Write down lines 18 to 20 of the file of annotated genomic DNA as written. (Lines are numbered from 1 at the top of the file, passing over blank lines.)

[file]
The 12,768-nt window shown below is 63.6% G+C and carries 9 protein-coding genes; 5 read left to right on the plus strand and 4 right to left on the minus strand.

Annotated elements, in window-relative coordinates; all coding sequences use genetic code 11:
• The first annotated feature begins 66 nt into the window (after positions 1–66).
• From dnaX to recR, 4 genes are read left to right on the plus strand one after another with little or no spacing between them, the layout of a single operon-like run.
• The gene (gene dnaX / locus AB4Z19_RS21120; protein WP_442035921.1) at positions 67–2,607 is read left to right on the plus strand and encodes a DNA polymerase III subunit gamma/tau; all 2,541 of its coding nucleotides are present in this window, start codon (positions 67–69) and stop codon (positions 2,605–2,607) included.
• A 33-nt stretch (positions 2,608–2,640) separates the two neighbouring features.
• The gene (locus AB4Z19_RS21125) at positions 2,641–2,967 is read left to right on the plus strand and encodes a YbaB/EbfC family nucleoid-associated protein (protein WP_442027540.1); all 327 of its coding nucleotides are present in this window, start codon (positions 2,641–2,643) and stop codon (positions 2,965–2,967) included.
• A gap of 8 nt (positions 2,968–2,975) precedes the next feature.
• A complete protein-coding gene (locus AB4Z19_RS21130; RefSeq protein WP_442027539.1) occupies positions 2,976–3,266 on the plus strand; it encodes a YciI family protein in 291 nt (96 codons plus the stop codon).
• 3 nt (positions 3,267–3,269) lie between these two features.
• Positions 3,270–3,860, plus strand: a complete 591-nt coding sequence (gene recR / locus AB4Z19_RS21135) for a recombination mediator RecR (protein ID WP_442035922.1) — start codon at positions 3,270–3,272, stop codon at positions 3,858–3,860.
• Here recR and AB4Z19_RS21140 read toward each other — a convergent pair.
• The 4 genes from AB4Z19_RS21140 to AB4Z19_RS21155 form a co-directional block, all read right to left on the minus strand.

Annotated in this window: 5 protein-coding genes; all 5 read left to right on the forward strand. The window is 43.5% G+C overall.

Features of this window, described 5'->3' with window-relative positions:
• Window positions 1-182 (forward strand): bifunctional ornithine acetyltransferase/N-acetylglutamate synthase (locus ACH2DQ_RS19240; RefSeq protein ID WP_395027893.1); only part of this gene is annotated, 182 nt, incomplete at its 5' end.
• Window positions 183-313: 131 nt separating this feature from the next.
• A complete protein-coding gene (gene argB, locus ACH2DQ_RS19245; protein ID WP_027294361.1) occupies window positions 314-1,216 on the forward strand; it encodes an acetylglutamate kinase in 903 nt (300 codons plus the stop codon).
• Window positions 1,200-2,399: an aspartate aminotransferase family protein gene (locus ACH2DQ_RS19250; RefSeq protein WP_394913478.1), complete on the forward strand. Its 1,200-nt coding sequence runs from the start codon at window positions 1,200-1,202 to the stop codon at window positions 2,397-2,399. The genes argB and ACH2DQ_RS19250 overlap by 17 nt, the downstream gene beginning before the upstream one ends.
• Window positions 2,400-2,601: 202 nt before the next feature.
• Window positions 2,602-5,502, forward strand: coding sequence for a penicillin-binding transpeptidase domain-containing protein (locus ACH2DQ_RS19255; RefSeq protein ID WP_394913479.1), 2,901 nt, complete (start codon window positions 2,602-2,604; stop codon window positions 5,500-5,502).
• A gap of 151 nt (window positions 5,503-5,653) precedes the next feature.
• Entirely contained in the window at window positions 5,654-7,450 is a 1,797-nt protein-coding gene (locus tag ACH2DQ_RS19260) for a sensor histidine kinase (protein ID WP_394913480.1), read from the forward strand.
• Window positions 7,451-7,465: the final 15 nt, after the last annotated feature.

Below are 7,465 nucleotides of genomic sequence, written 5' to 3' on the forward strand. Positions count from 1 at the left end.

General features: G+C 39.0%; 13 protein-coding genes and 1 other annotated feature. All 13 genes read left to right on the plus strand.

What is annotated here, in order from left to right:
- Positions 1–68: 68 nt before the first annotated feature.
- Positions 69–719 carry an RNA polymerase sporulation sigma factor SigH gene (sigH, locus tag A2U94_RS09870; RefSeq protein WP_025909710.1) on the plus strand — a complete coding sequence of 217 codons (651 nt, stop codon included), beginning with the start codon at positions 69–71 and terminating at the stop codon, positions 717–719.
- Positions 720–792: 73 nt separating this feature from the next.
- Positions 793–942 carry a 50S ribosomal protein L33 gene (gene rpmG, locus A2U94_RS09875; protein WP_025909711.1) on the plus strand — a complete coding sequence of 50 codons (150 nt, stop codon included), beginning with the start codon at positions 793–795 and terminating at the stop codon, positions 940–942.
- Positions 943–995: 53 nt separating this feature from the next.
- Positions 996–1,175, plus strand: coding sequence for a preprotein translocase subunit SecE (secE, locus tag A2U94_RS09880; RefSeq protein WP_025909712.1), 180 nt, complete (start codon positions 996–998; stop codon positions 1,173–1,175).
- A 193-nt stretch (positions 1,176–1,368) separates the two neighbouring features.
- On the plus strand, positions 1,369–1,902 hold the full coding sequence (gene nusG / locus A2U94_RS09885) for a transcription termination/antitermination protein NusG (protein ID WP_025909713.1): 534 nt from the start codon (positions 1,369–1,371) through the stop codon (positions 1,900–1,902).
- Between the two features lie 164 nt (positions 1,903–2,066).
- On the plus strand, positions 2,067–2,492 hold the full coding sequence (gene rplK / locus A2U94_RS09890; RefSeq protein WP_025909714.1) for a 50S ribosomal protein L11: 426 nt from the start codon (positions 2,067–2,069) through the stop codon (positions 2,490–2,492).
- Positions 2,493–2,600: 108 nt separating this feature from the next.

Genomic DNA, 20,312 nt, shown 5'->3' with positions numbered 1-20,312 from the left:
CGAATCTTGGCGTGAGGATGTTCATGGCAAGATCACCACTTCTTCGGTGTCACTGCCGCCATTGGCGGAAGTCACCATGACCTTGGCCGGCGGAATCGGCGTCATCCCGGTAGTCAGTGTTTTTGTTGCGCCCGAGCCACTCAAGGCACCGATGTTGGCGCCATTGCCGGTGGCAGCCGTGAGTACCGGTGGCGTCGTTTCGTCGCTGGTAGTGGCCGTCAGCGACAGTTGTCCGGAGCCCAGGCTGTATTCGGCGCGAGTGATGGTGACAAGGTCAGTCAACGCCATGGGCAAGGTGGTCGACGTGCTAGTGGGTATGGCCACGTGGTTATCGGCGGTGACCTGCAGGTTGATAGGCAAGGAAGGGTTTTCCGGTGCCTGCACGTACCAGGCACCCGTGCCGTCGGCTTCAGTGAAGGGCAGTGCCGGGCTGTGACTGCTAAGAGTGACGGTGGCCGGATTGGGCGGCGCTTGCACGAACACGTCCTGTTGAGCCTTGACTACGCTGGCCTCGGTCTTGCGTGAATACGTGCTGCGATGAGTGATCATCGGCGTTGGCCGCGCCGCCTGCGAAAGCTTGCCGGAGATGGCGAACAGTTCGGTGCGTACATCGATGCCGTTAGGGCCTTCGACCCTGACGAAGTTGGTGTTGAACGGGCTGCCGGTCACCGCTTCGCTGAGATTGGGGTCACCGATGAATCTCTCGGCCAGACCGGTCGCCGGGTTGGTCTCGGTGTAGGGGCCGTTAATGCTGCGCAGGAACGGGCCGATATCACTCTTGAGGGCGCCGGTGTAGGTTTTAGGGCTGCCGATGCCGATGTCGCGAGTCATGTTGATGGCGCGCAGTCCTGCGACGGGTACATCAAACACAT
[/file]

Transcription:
• A complete protein-coding gene (gene argB, locus ACH2DQ_RS19245; protein ID WP_027294361.1) occupies window positions 314-1,216 on the forward strand; it encodes an acetylglutamate kinase in 903 nt (300 codons plus the stop codon).
• Window positions 1,200-2,399: an aspartate aminotransferase family protein gene (locus ACH2DQ_RS19250; RefSeq protein WP_394913478.1), complete on the forward strand. Its 1,200-nt coding sequence runs from the start codon at window positions 1,200-1,202 to the stop codon at window positions 2,397-2,399. The genes argB and ACH2DQ_RS19250 overlap by 17 nt, the downstream gene beginning before the upstream one ends.
• Window positions 2,400-2,601: 202 nt before the next feature.